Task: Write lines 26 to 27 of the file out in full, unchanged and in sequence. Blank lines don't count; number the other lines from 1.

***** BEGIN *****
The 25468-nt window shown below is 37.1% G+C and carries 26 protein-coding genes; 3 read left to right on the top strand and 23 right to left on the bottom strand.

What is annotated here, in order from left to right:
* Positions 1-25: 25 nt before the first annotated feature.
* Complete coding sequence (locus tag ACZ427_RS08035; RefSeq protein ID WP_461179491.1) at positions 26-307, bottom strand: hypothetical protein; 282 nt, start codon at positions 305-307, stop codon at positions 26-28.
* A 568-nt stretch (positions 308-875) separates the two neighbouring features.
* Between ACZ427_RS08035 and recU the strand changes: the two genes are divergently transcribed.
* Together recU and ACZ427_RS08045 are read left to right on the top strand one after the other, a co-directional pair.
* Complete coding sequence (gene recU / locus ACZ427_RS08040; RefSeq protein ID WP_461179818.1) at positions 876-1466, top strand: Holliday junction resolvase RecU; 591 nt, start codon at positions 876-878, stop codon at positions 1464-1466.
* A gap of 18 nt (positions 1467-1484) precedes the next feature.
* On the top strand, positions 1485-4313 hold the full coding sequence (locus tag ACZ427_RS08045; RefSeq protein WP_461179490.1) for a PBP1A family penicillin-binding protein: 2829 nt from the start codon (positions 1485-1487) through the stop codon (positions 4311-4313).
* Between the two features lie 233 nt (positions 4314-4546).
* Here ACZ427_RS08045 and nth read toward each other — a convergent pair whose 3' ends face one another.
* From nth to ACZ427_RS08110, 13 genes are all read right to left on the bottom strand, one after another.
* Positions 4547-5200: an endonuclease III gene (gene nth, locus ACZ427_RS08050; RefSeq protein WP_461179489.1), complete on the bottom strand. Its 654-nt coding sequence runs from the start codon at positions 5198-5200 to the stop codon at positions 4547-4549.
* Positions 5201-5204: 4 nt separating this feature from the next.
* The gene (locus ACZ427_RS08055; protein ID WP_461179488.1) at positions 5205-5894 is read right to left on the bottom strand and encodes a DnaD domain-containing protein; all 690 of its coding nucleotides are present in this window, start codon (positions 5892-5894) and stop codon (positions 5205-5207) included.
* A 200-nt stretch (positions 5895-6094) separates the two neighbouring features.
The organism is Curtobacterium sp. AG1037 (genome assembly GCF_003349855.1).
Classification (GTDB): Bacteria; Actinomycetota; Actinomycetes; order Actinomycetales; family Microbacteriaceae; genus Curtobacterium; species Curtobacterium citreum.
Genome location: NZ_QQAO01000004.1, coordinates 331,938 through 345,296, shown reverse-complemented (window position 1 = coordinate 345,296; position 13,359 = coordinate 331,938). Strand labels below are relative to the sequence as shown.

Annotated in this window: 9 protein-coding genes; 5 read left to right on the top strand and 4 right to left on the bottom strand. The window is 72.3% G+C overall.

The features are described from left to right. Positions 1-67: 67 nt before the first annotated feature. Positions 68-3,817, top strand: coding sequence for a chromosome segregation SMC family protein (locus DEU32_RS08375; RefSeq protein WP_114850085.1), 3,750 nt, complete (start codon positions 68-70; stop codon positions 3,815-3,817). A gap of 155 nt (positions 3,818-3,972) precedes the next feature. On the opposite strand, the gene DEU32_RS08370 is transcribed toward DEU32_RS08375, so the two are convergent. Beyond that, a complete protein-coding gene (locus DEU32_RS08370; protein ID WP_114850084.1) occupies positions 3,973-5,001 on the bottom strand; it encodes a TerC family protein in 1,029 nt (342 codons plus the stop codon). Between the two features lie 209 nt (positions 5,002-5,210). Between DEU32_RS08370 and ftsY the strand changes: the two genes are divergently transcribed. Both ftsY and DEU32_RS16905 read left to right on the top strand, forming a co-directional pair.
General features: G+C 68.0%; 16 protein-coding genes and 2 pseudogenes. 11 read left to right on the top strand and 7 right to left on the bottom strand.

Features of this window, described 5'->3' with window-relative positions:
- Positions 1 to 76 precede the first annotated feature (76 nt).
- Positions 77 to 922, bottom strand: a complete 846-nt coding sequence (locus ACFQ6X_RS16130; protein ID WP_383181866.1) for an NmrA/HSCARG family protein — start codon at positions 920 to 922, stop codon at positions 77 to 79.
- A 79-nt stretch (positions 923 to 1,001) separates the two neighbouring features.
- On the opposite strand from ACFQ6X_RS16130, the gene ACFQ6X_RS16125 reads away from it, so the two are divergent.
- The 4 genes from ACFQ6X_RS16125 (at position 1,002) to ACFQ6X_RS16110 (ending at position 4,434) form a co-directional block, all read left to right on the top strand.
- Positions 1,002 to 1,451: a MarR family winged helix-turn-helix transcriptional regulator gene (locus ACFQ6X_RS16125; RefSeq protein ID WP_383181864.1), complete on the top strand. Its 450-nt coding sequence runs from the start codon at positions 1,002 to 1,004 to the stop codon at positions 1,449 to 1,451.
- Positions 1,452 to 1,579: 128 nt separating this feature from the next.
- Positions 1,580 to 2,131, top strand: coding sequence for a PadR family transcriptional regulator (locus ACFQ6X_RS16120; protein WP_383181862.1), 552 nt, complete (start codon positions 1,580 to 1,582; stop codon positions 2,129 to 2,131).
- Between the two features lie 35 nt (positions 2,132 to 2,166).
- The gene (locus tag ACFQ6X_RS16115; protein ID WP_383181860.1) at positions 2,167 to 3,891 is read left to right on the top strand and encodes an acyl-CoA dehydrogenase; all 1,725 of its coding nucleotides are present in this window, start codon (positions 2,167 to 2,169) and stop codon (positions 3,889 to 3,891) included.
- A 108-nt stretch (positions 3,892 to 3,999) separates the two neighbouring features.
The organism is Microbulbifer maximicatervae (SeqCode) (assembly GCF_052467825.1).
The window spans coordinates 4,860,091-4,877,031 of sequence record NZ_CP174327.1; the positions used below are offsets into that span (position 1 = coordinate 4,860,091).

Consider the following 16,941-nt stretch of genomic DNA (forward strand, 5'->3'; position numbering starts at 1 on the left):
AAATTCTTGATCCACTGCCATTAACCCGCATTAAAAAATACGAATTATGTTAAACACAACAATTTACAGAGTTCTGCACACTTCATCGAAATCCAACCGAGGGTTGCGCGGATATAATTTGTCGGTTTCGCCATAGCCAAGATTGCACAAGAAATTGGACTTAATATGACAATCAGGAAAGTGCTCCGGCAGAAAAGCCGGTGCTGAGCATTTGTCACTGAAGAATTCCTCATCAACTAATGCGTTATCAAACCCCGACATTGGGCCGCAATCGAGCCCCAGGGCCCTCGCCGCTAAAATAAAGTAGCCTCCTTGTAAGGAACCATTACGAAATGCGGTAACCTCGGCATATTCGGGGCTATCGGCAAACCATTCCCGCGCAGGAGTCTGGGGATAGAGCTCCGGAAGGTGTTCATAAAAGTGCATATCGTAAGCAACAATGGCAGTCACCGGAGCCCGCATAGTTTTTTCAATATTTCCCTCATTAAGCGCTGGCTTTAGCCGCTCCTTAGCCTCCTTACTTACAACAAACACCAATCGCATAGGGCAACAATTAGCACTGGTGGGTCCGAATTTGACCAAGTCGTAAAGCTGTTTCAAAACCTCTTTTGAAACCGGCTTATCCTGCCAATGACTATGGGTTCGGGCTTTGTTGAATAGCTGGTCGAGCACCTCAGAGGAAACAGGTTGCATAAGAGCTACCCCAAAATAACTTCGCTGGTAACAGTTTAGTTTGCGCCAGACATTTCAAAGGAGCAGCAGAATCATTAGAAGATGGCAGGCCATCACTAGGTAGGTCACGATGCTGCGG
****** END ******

- Positions 77 to 922, bottom strand: a complete 846-nt coding sequence (locus ACFQ6X_RS16130; protein ID WP_383181866.1) for an NmrA/HSCARG family protein — start codon at positions 920 to 922, stop codon at positions 77 to 79.
- A 79-nt stretch (positions 923 to 1,001) separates the two neighbouring features.